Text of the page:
Types of fossil dating techniques sports dating login
Dating is very important in archaeology for constructing models of the past, as it relies on the integrity of dateable objects and samples.
Many disciplines of archaeological science are concerned with dating evidence, but in practice several different dating techniques must be applied in some circumstances, thus dating evidence for much of an archaeological sequence recorded during excavation requires matching information from known absolute or some associated steps, with a careful study of stratigraphic relationships.
For example, in a stratum presenting difficulties or ambiguities to absolute dating, paleopalynology can be used as a relative referent by means of the study of the pollens found in the stratum.
This is admitted because of the simple reason that some botanical species, whether extinct or not, are well known as belonging to a determined position in the scale of time.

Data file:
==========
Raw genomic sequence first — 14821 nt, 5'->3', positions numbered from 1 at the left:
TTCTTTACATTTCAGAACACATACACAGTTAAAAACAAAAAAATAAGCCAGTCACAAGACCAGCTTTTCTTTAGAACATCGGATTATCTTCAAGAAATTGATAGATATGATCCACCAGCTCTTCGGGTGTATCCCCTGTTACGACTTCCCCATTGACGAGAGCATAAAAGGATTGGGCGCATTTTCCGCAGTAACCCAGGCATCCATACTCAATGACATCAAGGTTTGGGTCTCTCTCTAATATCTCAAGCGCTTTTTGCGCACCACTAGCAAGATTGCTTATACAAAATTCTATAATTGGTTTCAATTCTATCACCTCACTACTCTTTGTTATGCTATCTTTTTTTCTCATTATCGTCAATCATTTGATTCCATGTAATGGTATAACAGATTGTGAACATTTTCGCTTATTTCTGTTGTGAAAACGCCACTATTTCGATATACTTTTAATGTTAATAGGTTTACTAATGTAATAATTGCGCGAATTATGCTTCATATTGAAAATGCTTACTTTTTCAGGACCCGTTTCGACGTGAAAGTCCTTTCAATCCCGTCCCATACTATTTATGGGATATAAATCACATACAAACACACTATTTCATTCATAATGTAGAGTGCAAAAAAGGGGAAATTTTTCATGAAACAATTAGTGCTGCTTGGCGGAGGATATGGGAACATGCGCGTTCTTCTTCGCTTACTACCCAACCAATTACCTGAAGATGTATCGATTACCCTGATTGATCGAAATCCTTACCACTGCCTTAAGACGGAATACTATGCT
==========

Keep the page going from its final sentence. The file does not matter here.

Radiometric dating is also used to date archaeological materials, including ancient artifacts.
Different methods of radiometric dating vary in the timescale over which they are accurate and the materials to which they can be applied.
The same inductive mechanism is applied in archaeology, geology and paleontology, by many ways.
Dating material drawn from the archaeological record can be made by a direct study of an artifact, or may be deduced by association with materials found in the context the item is drawn from or inferred by its point of discovery in the sequence relative to datable contexts.
Dating is carried out mainly post excavation, but to support good practice, some preliminary dating work called "spot dating" is usually run in tandem with excavation.
In this relative dating method, Latin terms ante quem and post quem are usually used to indicate both the oldest and the most recent possible moments when an event occurred or an artifact was left in a stratum.
But this method is also useful in many other disciplines.